How to Get Ahead & Save Money with Dual Enrollment Courses
Did you know you can start earning college credits while still in high school?
It’s true, and it’s called dual enrollment, also known as concurrent enrollment.
Dual enrollment courses allow students to enroll in two separate, but academically related, institutions.
Usually offered by community colleges, these courses are a good way to acclimate to college academics, earn credits in core or major courses, save money on college tuition and, perhaps, graduate from college sooner.
Check with your school counselor or academic advisor to see if your high school offers dual enrollment and if it’s a good fit for you.
Typically, you’ll need a minimum 2.5 GPA and be at least 16 years old. The dual enrollment college may also require signed paperwork from a parent/guardian and your principal/school counselor.
Sound like something you’re into?
Here are a handful of pros and cons to help you weigh your decision on whether dual enrollment is a good choice for you.
Perks to Dual Enrollment
Gives you a head start.
If you already have an idea of a career path and you see there is a lot of required coursework ahead, an early start may be nice.
For example, a Ph.D. in medicine could take up to 10-14 years to complete, so knocking off a few extra classes while still in high school could be ideal.
Helps pinpoint academic interest.
Colleges have more subject-specific courses, so if one piques your interest, take it and you could figure out whether you really do want to pursue that major or career.
However, most advisors still tell students to take only core classes. That way, if you decide to change majors or career paths, the credits you earn won’t go to waste.
Develops college-level academic skills.
Make no mistake: These courses are college level courses.
Their rigor can help students develop good study, research, test-taking, communication and organization habits. They can also help students feel more confident when entering college, because they have already experienced and are familiar with the expectations compared to high school classes.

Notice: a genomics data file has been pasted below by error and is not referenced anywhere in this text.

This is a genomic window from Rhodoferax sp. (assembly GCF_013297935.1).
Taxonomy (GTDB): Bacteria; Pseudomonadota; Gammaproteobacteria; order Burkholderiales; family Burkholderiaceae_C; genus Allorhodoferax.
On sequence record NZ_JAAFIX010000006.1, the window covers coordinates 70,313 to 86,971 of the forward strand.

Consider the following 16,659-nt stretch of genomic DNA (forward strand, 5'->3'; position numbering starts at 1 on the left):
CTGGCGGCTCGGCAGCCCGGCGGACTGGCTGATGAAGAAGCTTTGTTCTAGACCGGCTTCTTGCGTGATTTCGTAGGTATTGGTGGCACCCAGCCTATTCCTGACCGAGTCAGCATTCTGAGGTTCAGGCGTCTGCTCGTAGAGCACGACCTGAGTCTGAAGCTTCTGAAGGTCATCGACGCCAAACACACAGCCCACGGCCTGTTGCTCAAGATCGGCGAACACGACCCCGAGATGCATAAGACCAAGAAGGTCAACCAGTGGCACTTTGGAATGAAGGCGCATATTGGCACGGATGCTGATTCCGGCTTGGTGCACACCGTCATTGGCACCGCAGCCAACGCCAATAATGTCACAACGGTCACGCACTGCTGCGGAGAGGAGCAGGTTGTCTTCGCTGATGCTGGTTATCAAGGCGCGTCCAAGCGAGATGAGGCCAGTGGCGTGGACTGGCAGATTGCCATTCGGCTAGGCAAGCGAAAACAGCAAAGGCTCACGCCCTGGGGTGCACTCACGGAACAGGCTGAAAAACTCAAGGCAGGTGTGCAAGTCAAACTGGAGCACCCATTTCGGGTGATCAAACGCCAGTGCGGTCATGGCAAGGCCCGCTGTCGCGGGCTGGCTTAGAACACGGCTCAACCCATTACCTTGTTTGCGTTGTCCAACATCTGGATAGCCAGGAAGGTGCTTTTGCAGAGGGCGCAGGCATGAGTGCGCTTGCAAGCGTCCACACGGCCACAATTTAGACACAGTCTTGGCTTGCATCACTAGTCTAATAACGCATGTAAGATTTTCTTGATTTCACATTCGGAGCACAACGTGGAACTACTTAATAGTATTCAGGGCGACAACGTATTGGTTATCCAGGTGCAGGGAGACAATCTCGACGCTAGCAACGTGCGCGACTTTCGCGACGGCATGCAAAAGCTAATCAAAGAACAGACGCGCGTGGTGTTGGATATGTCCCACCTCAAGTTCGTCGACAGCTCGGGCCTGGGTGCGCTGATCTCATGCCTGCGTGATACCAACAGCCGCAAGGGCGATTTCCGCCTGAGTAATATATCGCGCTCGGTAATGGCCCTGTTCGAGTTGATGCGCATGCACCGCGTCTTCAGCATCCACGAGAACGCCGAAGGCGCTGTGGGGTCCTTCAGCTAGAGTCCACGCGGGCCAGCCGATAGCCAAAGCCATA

Looks good to college admissions officers.
Colleges consider whether a student has taken Advanced Placement (AP) and dual enrollment courses, because doing so demonstrates a student has college-level skills. It also shows whether her or she is proactive about attaining higher education.
These classes can be another way admissions can measure success just like the ACT/SAT tests.
Saves money on college tuition.
This is a biggie.
According to Educationaldata.org, the tuition average at a four-year public university is $396 per credit hour, which is about $1,188 per course. At a private, non-profit university, it costs an average of $1,492 per credit hour, or $4,476 per course. At a community college, which where/how most dual enrollment courses take place, averages $142 per credit hour, or $426 per course.
Yep. Dual enrollment can save you hundreds even thousands of dollars.
It’s still enough to ask, given most colleges won’t give federal financial aid for dual enrollment courses. But a scholarship might still be a possibility. Always ask the college/your high school if there are any alternative ways they suggest to fund the additional expense.
Allows you to graduate earlier and register for courses earlier.
Understanding academic coursework sequence is very important when planning academic goals. Think of planning a coursework sequence like writing a grocery list: The store offers a lot of options but there only certain items you actually need.